Selected for his three-ball Sydney double-bloop rather than his king-pair pratfall in Melbourne on the anti-strength of his SCG bowling – 0 for 95 in 19 overs of persistent uselessness as Australia clonked their way to 552 for 5. Next time he faced the Baggy Greens, Agarkar backed-up his five-innings-in-six-balls nano-batting heroics with another pair of quacks in Mumbai, although this double dud took a stately 27 balls to complete. He finished his career with eight ducks in 16 Test innings against Australia – no one has scored so many noughts in so few innings against any opposition.

Rangana Herath: 3 balls, v Pakistan, Galle, 2000

In his third Test, Herath gave the cricket world one of its least impressive all-round personal performances – his one-ball first innings and two-ball second sandwiched a 36-over trundle of 0 for 115, making him the only player ever to score a pair with the bat and concede a wicketless century with the ball in the same match. The Sri Lankan selectors took note of the history being made before their eyes, and did not pick Herath again for almost four years.

Maninder Singh: 3 balls, v Pakistan, Karachi, 1982-83

In a strikingly ineffective debut, Maninder began as he meant to go on – on a mission to become statistically the worst batsman ever to play 20 or more Tests. Sadly, his average of 3.80 in 35 Tests has since been eclipsed by a man with an even greater devotion to being unable to hit cricket balls, the immortal Chris Martin (2.47 in 60 matches), but Maninder’s international bow also featured 23 wicket-free overs as India were mercilessly pounded by their arch rivals.

Remarkably, Maninder was batting as high as 10. The selectors, understandably, had assumed that they could not possibly have found a less capable batsman than the 4.6-averaging Dilip Doshi. They were wrong. Doshi outshone his tail-end compadré. His pair lasted four balls.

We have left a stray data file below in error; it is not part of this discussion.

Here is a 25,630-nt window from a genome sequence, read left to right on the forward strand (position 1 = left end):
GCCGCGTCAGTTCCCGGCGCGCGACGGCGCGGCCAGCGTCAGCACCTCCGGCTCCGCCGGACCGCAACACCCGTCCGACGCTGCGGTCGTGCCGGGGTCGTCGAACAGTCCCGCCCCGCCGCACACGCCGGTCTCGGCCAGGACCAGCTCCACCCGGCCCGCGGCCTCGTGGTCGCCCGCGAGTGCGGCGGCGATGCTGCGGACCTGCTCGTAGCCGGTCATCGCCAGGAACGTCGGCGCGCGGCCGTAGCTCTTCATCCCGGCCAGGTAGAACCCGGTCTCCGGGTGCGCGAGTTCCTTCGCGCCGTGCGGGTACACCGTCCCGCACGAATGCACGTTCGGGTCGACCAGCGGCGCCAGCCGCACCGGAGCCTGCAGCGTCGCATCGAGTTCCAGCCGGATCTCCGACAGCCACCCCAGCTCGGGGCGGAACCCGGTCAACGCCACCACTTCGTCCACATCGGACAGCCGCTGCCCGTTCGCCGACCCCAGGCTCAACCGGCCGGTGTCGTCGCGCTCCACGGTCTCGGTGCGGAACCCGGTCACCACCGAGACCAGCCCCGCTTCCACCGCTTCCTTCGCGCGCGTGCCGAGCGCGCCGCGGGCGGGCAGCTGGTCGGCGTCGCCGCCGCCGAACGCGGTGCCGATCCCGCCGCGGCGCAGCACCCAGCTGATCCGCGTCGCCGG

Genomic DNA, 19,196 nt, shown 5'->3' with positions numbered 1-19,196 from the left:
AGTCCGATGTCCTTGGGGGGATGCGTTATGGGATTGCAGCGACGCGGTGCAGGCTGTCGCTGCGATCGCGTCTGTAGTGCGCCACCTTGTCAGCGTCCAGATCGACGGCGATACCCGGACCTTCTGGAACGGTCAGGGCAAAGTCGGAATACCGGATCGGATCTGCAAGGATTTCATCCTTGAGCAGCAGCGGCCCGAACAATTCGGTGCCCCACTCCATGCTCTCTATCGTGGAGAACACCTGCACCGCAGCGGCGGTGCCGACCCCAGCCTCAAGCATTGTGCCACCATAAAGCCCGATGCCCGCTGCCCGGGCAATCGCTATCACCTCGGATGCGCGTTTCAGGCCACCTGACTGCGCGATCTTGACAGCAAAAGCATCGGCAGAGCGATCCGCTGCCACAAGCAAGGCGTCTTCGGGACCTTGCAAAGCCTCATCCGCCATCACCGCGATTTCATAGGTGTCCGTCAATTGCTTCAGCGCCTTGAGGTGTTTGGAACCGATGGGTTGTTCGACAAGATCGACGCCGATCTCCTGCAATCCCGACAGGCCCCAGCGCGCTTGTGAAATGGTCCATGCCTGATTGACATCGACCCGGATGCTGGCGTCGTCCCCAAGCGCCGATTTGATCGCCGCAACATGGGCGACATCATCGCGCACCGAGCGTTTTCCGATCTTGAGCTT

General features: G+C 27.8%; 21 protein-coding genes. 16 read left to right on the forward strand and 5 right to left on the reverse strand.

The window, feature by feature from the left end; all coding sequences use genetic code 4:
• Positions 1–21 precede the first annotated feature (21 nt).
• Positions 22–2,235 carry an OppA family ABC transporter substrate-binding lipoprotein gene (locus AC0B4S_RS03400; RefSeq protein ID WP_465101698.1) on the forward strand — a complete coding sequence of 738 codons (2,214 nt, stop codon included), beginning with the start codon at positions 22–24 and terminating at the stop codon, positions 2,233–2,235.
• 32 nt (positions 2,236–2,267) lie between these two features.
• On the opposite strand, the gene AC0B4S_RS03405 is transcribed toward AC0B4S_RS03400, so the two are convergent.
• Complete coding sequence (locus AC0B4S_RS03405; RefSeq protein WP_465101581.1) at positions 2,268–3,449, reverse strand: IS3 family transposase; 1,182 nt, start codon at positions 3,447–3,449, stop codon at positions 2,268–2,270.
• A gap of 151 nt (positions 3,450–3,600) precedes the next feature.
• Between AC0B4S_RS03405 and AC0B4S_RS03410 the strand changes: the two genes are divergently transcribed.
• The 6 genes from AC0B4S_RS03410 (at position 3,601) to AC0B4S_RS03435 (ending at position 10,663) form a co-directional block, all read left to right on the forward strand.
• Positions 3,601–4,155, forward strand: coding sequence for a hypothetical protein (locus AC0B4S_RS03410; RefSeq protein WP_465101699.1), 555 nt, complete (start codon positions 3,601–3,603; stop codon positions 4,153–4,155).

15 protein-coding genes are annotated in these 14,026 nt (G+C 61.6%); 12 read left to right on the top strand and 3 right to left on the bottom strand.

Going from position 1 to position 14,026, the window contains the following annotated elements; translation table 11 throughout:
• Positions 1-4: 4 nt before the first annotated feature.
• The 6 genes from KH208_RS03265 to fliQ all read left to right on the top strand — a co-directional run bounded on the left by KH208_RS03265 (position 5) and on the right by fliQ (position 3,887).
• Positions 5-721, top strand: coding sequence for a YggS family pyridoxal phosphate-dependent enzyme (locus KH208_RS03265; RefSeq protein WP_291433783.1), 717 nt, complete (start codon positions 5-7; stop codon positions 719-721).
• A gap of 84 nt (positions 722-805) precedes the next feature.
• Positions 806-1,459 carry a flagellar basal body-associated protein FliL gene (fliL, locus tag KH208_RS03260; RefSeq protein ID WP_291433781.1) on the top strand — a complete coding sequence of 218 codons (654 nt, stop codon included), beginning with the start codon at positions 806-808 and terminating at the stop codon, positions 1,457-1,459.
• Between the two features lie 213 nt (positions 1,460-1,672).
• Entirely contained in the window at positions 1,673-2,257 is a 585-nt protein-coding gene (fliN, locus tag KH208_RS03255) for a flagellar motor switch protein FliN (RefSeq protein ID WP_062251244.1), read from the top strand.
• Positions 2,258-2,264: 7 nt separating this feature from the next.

Andy Zaltzman is a stand-up comedian, a regular on the BBC Radio 4, and a writer

Comments have now been closed for this article

  • AC on December 16, 2011, 20:13 GMT

    IG: Grow up. Aus has since won the infamous Sydney Test with enough umpiring errors for a decade and you wail about one decision?

  • Paritosh on December 8, 2011, 3:00 GMT

    Agarkar is easily one of the best allrounder in ODIs. Ya, he could not perform well in tests but that doesn't prove that he is a bad player. He is one of the most successful bowler of India and has played a lot of handy innings coming late in ODIs. I also remember his 95 in an inning when he batted at no. 3.

  • Kieron Azure on December 7, 2011, 5:51 GMT

    Well for all those who believe Harbhajan didn't deserve the Kolkata hat-trick since Gilly hit the ball so the lbw was invalid, I can only point out that the same thing happened to Harbhajan at Trentbridge in 2011 against the bowling of Broad. He clearly hit it yet was given lbw.

    What's more, Harbhajan was the middle victim of the hattrick, just like Gilly was!

    Karma sure has a way of coming back- that too after a decade!

  • Anonymous on December 3, 2011, 5:22 GMT